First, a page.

Friends of the Barwon (FOTB) is an independent knowledge-based community group which aims to protect the rivers of the Barwon system; the Yarrowee/Leigh, Moorabool, Upper Barwon and Lower Barwon including the Ramsar wetlands and the Estuary. We do this through building partnerships, empowering communities and engaging with government. The rivers and wetlands form an integrated and connected system now also known by the Wadawurrung phrase Barre Warre Yulluk. Two basins contribute flow to the Lower Barwon – these are the Barwon basin and the Moorabool basin.
To avoid duplication this submission will not include discussion of the Moorabool basin which is covered separately by a submission from People for a Living Moorabool (PALM).
Some Key questions for the Strategy Development Team
Does the Strategy aim to set bold aspirational targets to:
- Restore flows in over extracted rivers?
- Account for system resilience and adaption for climate change?
- Recover from historic damage done, (such as removal of concrete in channelised creeks, drainage schemes)?
- Prevent pollutants entering waterways (rivers are not drains)?
- Monitor stream condition including flows, water quality parameters, micro and macro invertebrates, plant, fish and bird life?
- Provide finance for regular monitoring, surveillance and compliance of all private sources of water extraction including farm dams, waterways and groundwater?
- Accelerate riparian restoration with fenced wide buffer zones?
- Recognise that healthy, connected waterways are critical enablers of functional landscape ecology?
- Strengthen planning provisions to prevent agricultural and housing developments adversely impacting waterways?
- Develop a genuine partnership between government agencies DEECA, SRW, CMA’s, EPA, Barwon Water etc. and the community represented by Landcare groups, Riverkeepers and voluntary organisations such as FOTB?
More financial support for Landcare and community groups will be essential for genuine partnership and improvement of outcomes.
Lack of flow and water pollution has not improved
The Barwon Basin has some of the State’s most flow stressed waterways which suffer from an ever-increasing demand for water, declining inflows and water quality, reduced biodiversity and a lack of environmental water reserved and delivered to our river system.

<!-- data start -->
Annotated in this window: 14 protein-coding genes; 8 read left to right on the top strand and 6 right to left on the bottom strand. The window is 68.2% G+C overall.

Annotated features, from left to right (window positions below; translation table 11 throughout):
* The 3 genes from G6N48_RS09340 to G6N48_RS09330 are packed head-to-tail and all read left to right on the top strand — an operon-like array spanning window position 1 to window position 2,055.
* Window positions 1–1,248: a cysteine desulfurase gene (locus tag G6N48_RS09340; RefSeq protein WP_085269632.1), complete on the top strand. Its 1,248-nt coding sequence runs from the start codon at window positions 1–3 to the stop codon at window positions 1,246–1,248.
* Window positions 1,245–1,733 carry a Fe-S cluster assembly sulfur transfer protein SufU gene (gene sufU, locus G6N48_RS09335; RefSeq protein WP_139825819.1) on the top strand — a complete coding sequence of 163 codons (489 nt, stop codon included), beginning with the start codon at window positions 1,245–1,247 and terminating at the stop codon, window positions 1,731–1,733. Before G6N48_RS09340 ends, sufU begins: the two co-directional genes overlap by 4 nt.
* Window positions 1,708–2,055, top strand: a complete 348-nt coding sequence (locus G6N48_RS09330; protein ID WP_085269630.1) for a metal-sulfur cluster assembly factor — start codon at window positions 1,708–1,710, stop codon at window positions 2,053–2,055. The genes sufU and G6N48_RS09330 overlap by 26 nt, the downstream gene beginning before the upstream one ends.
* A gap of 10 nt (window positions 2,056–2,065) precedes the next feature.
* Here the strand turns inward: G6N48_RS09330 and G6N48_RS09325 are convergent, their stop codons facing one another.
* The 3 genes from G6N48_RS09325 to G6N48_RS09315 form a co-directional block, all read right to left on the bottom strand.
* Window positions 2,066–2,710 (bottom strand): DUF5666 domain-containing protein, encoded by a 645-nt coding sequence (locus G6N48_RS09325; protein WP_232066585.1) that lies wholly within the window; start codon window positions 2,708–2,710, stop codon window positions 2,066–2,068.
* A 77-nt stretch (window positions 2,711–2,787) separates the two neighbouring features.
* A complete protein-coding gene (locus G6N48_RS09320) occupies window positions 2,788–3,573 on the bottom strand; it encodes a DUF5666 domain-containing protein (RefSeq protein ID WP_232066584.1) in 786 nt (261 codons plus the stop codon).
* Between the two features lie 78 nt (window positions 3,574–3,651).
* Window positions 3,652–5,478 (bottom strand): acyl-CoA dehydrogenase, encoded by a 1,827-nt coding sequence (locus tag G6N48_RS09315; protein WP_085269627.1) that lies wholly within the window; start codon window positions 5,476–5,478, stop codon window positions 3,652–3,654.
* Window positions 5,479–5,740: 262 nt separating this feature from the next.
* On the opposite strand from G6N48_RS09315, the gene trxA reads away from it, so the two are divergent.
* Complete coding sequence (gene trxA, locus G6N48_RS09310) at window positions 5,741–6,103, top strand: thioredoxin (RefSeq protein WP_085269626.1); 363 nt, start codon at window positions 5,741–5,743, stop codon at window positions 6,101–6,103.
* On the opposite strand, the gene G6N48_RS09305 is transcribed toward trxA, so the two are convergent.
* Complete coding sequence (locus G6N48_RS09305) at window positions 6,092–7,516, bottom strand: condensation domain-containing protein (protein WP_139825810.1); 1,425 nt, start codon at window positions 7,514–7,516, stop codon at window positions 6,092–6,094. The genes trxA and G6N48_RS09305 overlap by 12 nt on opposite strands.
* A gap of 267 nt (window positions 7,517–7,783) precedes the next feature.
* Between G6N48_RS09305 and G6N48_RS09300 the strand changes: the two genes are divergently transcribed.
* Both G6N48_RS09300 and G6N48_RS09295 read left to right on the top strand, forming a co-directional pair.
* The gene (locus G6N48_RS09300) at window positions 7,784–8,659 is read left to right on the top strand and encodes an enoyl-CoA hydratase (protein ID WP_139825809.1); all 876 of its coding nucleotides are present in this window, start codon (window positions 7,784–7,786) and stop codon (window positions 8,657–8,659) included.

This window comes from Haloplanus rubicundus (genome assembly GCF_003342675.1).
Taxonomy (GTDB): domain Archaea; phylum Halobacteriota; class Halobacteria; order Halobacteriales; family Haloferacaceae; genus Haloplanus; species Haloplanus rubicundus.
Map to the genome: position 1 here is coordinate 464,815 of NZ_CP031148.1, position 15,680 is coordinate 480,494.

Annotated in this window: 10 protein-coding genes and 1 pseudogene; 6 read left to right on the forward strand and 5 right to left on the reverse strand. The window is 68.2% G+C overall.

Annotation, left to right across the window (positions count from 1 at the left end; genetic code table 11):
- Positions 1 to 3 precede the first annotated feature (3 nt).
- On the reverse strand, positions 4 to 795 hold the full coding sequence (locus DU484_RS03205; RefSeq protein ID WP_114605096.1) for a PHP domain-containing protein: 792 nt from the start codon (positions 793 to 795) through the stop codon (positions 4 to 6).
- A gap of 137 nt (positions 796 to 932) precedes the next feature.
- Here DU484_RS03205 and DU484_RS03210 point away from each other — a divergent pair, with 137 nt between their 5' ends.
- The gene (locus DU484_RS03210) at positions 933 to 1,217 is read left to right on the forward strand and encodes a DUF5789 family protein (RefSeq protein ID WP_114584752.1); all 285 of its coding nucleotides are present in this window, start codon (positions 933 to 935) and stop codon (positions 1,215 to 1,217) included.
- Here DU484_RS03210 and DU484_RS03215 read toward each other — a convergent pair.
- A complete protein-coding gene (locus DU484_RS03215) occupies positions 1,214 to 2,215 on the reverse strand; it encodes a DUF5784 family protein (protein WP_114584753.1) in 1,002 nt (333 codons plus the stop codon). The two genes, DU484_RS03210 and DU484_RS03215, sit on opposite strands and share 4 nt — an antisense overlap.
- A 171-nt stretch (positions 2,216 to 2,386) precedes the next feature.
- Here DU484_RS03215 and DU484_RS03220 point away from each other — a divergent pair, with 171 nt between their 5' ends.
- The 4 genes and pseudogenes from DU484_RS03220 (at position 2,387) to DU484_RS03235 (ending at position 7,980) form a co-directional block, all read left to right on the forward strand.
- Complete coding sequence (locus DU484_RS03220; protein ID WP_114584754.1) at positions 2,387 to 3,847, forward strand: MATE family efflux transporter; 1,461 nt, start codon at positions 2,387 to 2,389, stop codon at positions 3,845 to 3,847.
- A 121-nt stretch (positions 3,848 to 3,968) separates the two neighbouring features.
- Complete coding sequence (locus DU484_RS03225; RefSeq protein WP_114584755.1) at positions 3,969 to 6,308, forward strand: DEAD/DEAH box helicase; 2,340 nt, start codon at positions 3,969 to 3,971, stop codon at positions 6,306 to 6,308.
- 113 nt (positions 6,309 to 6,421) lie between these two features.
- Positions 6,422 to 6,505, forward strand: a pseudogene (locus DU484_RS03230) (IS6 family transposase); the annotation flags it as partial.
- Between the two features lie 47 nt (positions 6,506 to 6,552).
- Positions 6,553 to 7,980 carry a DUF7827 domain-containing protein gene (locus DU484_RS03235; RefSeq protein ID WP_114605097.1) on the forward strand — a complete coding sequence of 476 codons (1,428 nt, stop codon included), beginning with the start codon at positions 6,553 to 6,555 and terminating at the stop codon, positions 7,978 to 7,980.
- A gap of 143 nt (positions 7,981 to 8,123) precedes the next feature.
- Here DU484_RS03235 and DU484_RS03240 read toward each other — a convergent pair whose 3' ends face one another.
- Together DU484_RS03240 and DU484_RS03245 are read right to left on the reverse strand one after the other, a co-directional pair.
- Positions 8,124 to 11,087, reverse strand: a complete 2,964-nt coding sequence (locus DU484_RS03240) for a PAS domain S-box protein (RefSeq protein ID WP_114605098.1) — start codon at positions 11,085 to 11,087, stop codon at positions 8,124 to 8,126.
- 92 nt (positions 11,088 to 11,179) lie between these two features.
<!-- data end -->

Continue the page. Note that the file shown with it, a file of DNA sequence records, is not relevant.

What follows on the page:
The Barwon Basin includes the Yarrowie/Leigh river, as well as the upper and middle sections of the Barwon River. Restoration of flows to these two rivers was largely neglected in the Central and Gippsland Region Sustainable Water Strategy (C&GSWS) with insufficient water recovery targets, long time frames for delivery and no apparent pathway for restoration of flows to occur.
Much of the flow, (approx. 7G/l p.a.), to the Yarrowie/Leigh River is nutrient rich effluent from the Ballarat South West Water Treatment plant which contains pharmaceuticals and other emerging contaminants; incompatible with healthy in-stream biology including fish life. Other flows into this river include Ballarat stormwater and discharge from mine dewatering. It is apparent that the C&GSWS assumed that these flows were sufficient for this river even though they are constant flows and therefore incompatible with healthy stream ecology.
During early spring 2023, the Corangamite Catchment Management Authority (CCMA) – as the manager of the Lough Calvert Drainage Trust since 1997 – was releasing highly saline and nutrient rich water from Lake Colac via the Birregurra Creek to the Upper Barwon River. Previous operation of this scheme (which was constituted in 1953) caused considerable erosion and loss of biodiversity. Its present use demonstrates that we continue to use our rivers as drains.